"The (army's) general command reaffirms that its battle against terrorism will continue until peace, security and stability is restored to every inch of Syrian land," the military said in its statement, employing the term the regime uses for rebels fighting to topple Assad.
The fall of Qusair provides the best evidence to date that the growing participation of militant Hezbollah fighters alongside Assad's troops is a potential game changer in the Syrian two-year-old conflict.
The Shiite group, which has been fighting alongside Assad's troops, initially tried to play down its involvement. But during the offensive, Hezbollah's leader Hassan Nasrallah firmly linked the group's fate to the survival of the Syrian regime, raising the stakes not just in Syria, but also in Hezbollah's relations with rival groups in Lebanon.
In Hezbollah's strongholds of southern Beirut, celebratory gunfire and fireworks erupted as news of Qusair's capture was announced and continued sporadically for two hours. The group's supporters put up yellow Hezbollah flags along with small banners on street isles that read: "Qusair has fallen," as people in the streets distributed sweets to passers-by.
In the northeastern Lebanese town of Bazzalieh, near the city of Baalbek, Hezbollah supporters set up a check point on a main road distributing sweets to people in celebration. "Today, we defeated the other Israel," said Ali al-Bazzal, 23, while waving a yellow Hezbollah flag.
But Hezbollah's overt involvement has increased the Syria conflict's slide toward a regional sectarian conflict. The war already risks spilling over into Lebanon, where Sunni-Shiite tensions have mounted and Syrian rebels have retaliated against Shiite towns near the Syrian border.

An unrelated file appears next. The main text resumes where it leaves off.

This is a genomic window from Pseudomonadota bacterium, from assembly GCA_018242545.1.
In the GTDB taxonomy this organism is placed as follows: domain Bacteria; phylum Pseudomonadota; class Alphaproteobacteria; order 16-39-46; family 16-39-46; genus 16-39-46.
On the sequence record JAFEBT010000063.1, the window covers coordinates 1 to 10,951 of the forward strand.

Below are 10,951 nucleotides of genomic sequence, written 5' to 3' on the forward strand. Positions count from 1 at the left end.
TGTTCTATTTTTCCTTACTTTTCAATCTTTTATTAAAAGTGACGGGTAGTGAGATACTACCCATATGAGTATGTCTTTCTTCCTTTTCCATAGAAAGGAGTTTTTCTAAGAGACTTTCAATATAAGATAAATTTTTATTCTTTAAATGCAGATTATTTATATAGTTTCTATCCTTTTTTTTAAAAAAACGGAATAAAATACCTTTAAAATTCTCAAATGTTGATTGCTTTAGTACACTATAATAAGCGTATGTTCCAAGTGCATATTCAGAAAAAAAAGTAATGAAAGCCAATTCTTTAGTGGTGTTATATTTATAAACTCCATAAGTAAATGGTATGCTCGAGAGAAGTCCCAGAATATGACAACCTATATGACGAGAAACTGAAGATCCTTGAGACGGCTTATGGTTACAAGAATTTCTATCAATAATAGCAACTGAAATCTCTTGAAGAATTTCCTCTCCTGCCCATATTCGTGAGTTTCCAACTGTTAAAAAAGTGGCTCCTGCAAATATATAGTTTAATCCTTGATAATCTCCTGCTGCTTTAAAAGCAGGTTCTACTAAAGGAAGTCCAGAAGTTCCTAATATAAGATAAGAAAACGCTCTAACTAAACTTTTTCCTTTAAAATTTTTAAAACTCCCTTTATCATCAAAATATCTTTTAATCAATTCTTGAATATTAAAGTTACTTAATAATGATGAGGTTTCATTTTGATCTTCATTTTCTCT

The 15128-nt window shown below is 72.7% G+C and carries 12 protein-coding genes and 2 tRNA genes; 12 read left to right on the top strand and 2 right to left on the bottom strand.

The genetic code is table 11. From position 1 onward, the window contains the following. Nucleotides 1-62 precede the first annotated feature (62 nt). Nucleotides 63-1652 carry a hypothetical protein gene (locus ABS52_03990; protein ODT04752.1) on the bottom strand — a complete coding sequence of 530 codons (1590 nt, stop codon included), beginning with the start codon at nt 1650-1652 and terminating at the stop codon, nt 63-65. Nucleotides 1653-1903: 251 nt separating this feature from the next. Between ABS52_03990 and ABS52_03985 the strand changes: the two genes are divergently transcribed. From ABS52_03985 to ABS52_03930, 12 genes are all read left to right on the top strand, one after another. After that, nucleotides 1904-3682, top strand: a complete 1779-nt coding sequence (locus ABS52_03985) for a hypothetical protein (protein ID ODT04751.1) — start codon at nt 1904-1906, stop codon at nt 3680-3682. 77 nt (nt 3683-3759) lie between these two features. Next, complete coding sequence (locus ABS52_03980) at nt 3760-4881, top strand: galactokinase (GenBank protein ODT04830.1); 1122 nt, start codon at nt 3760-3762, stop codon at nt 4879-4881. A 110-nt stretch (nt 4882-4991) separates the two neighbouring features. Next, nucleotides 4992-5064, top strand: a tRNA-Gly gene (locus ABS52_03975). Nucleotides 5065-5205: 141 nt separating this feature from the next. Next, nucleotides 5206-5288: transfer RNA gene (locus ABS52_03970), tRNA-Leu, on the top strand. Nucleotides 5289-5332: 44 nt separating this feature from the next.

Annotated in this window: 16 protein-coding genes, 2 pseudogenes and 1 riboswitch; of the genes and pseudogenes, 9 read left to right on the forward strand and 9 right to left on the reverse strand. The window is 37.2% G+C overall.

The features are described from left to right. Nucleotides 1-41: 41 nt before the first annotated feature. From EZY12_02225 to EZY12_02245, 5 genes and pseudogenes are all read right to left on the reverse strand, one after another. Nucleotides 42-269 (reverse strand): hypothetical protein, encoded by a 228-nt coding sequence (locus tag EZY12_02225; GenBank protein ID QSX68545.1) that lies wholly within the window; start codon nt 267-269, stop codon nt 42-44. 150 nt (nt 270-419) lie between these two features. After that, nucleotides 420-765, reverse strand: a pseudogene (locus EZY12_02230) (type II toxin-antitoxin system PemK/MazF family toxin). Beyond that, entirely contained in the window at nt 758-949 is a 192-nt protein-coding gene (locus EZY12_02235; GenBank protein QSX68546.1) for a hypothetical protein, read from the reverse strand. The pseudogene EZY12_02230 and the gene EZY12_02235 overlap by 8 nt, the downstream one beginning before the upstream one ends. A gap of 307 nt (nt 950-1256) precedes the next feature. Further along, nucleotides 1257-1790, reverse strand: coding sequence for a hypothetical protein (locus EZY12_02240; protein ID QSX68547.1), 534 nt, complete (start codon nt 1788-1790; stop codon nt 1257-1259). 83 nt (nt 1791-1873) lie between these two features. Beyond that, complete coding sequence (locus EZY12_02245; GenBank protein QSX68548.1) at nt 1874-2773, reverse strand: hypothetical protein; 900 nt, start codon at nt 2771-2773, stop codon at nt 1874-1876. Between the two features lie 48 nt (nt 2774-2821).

Qusair's fall risks drawing further revenge attacks.
"The repercussions will be on the Lebanese territories," Bassam al-Dada, an official in the rebels' Free Syrian Army, told The Associated Press. "It is the beginning of the end for the group, even inside Lebanon," he added.
George Sabra, acting head of the main Western-backed Syrian National Coalition, said the battle for Qusair was just "one round" in a larger fight to "liberate Syria."
At a press conference in Istanbul, he slammed Iran and Hezbollah's "murderous" involvement and warned Hezbollah's role in Syria will deepen the Sunni-Shiite rift in the region.
The shifts on the battlefield further complicate possibilities for peace talks that the United States and Russia are trying to convene in Geneva. Assad's regime has agreed in principle to attend, but the opposition has balked, saying it won't participate while "massacres are taking place"
On Wednesday, U.N.-Arab League envoy Lakhdar Brahimi acknowledged that "the opposition has to complete a lot of work to get ready for this conference ... And until the opposition is ready, all we can do is wait."
He told reporters in Geneva that a conference is unlikely to take place before July, admitting, "it is embarrassing for us that we are not capable of holding this conference all ready."
A day earlier France and Britain made back-to-back announcements that the nerve gas sarin was used in Syria's conflict. A U.N. probe, also released Tuesday, said it had "reasonable grounds" to suspect small-scale use of toxic chemicals in at least four attacks in March and April in Syria.
The statements -- which included a confirmed case of the Syrian regime using sarin -- leave many questions unanswered, however, because the probes were mostly carried out from outside Syria from samples collected by doctors and journalists.
In the West, the lack of certainty about such allegations is linked to a high stakes political debate over whether the U.S. should get more involved in the Syrian conflict, including by arming rebel fighters. More than 70,000 people have been killed and several million displaced by the Syrian conflict since it erupted more than two years ago.